And then IST–our In-Service Training with Peace Corps and fellow volunteers. It was a wake-up to what I had been losing myself in–some things healthy and productive (cooking creatively, journalling) and others not (realizing that those things, in excess, were coping mechanisms that essentially made me fat and recluse to the rest of the world).

Then the family’s visit in the fall. The fall before the rise. Reclaiming of pride. I came back depressed, defeated, but not before asserting a new outlook. I came back new- to a new site mate, as well. To running, which has become cathartic for me. The structure of every morning, in the mountain mist, a little longer each time. 20 minutes, 30 minutes, 40 minutes. Destination in sight.

The holidays, and my birthday with new friends. It was refreshing, necessary. And I began to feel better about things–myself, my life here. The past three months have been marked by movement. Of my projects and spirit.

I’ve made some good friends, including a bike I’ve nicknamed “Thor.” Biking through hills and dirt roads to bake a cake with my newly engaged Peace Corps friends in their charcoal oven (I mostly eat, they bake). Or making veggie burgers out of beans and homemade fries with them . Or chili cheese nachos and playing rugby with Wallie and the kids on Super Bowl Sunday. And most recently, Mardi Gras with the other trainers at PCTC– dancing in the rain at night, pretending to jump rope.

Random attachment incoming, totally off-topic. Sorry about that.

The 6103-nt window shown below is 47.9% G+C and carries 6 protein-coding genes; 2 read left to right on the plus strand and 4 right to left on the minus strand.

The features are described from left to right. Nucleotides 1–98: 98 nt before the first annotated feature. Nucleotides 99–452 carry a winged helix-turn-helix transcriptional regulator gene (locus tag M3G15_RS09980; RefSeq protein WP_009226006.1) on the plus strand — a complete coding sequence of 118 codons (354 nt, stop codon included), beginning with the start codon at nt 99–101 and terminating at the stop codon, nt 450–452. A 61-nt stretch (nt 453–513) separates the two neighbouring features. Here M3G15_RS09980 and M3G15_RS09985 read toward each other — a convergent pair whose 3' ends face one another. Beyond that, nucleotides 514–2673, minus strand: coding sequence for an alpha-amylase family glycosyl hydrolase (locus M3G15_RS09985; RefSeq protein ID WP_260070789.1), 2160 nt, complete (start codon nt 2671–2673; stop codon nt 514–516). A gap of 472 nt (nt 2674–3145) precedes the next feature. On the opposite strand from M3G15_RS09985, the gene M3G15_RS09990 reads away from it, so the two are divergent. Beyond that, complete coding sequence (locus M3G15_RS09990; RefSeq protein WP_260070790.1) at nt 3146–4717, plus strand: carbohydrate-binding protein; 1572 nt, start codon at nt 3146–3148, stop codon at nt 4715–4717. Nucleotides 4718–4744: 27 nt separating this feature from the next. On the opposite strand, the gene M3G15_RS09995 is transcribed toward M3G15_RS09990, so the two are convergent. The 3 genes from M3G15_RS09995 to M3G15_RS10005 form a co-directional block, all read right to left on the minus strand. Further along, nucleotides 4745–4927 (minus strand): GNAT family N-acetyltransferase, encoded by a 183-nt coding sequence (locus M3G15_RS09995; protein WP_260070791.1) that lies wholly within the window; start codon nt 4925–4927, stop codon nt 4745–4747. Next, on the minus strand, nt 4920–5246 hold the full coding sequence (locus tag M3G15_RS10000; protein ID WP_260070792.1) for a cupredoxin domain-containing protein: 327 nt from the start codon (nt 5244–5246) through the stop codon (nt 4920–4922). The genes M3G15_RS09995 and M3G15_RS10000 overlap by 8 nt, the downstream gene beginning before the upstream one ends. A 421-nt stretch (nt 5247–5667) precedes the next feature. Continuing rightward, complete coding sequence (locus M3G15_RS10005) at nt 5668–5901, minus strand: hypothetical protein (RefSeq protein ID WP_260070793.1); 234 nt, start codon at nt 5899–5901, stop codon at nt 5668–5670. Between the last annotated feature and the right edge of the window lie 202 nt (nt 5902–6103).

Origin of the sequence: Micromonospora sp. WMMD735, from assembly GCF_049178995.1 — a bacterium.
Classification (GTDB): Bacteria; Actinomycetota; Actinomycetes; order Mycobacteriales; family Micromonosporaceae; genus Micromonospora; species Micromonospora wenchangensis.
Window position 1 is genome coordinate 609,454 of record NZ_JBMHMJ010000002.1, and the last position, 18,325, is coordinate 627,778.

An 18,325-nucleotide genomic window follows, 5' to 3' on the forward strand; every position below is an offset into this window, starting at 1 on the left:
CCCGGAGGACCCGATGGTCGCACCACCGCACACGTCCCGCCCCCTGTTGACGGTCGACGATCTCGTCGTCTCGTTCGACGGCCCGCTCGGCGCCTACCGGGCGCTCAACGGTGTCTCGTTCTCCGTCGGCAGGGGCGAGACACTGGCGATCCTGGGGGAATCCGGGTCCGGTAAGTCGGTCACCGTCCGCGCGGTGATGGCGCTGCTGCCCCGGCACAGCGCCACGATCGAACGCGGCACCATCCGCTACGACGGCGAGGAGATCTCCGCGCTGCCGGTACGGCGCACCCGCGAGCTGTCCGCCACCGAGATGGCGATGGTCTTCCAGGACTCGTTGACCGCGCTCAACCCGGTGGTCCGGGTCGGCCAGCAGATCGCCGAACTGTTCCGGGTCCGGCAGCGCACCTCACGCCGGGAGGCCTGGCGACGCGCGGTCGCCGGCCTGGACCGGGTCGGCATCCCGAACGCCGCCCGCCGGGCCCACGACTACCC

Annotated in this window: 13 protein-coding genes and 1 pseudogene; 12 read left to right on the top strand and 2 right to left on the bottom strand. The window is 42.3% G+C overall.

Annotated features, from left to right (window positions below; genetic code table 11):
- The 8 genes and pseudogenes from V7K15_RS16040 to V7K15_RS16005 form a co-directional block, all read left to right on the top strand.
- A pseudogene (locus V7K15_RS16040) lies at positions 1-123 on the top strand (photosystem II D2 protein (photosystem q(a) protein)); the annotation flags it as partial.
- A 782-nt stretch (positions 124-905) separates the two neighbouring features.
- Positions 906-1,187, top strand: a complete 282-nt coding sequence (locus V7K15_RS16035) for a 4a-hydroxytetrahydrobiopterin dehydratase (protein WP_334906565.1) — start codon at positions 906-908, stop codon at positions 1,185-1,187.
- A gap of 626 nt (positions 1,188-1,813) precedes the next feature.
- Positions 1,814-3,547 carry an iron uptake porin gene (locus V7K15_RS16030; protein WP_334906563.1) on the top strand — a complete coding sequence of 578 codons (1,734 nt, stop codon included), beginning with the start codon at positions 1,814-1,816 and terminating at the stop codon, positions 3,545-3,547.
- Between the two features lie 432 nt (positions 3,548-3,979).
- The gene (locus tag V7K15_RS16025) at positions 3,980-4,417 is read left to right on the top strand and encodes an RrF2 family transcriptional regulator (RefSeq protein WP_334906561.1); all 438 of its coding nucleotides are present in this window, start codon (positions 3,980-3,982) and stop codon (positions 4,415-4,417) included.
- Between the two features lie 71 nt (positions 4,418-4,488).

This morning I walked through sunshine, a wooded lush glade on a quiet dirt road, carrying posters I made on savings and loan principles. I passed through babbling brooks and muddy rice fields, children who knew my name and shouted good morning to me at 3 in the afternoon. I conducted an entire financial training all by myself in a foreign language. Made the group laugh with jokes in Malagasy, and not because I said something funny or looked strange, but because they understood me and liked my jokes. I ate rice and a freshly killed chicken with a group of farmers, gave a customary speech of thanks at the end.

I carried in the sunshine a poncho, umbrella, and plastic tarp; because a typical day here, I have learned means always preparing for rain.

As I write this, the thunder rumbles throughout the valleys I have come to call home. The rain drips steadily on the tin roof, as I sit warm, dry by candlelight in the comfort of my home. Home–a strange concept.

V Day and More